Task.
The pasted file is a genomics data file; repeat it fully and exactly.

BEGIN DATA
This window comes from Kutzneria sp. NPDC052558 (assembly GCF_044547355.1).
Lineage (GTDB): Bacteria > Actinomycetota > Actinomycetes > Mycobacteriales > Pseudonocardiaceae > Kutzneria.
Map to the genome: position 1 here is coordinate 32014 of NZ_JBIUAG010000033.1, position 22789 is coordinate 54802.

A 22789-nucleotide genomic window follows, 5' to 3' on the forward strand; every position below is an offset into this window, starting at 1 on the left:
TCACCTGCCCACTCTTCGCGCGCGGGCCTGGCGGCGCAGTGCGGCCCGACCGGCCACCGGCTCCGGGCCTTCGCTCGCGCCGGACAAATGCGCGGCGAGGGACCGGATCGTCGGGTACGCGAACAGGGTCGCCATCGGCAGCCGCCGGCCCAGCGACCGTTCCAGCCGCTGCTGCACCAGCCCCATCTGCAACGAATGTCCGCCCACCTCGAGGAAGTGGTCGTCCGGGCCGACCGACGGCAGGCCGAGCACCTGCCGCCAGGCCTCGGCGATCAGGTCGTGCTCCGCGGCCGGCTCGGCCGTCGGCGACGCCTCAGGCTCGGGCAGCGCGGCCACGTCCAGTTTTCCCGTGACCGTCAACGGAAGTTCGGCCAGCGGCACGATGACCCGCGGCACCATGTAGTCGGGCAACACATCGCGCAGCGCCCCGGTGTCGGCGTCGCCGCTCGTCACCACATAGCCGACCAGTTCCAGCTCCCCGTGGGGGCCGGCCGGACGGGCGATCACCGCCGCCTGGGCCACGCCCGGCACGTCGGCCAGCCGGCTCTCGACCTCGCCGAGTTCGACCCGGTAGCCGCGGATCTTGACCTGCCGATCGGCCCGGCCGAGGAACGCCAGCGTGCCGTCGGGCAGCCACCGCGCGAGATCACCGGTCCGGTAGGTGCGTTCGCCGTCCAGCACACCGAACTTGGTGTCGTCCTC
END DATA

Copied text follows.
This window comes from Kutzneria sp. NPDC052558 (assembly GCF_044547355.1).
Lineage (GTDB): Bacteria > Actinomycetota > Actinomycetes > Mycobacteriales > Pseudonocardiaceae > Kutzneria.
Map to the genome: position 1 here is coordinate 32014 of NZ_JBIUAG010000033.1, position 22789 is coordinate 54802.

A 22789-nucleotide genomic window follows, 5' to 3' on the forward strand; every position below is an offset into this window, starting at 1 on the left:
TCACCTGCCCACTCTTCGCGCGCGGGCCTGGCGGCGCAGTGCGGCCCGACCGGCCACCGGCTCCGGGCCTTCGCTCGCGCCGGACAAATGCGCGGCGAGGGACCGGATCGTCGGGTACGCGAACAGGGTCGCCATCGGCAGCCGCCGGCCCAGCGACCGTTCCAGCCGCTGCTGCACCAGCCCCATCTGCAACGAATGTCCGCCCACCTCGAGGAAGTGGTCGTCCGGGCCGACCGACGGCAGGCCGAGCACCTGCCGCCAGGCCTCGGCGATCAGGTCGTGCTCCGCGGCCGGCTCGGCCGTCGGCGACGCCTCAGGCTCGGGCAGCGCGGCCACGTCCAGTTTTCCCGTGACCGTCAACGGAAGTTCGGCCAGCGGCACGATGACCCGCGGCACCATGTAGTCGGGCAACACATCGCGCAGCGCCCCGGTGTCGGCGTCGCCGCTCGTCACCACATAGCCGACCAGTTCCAGCTCCCCGTGGGGGCCGGCCGGACGGGCGATCACCGCCGCCTGGGCCACGCCCGGCACGTCGGCCAGCCGGCTCTCGACCTCGCCGAGTTCGACCCGGTAGCCGCGGATCTTGACCTGCCGATCGGCCCGGCCGAGGAACGCCAGCGTGCCGTCGGGCAGCCACCGCGCGAGATCACCGGTCCGGTAGGTGCGTTCGCCGTCCAGCACACCGAACTTGGTGTCGTCCTC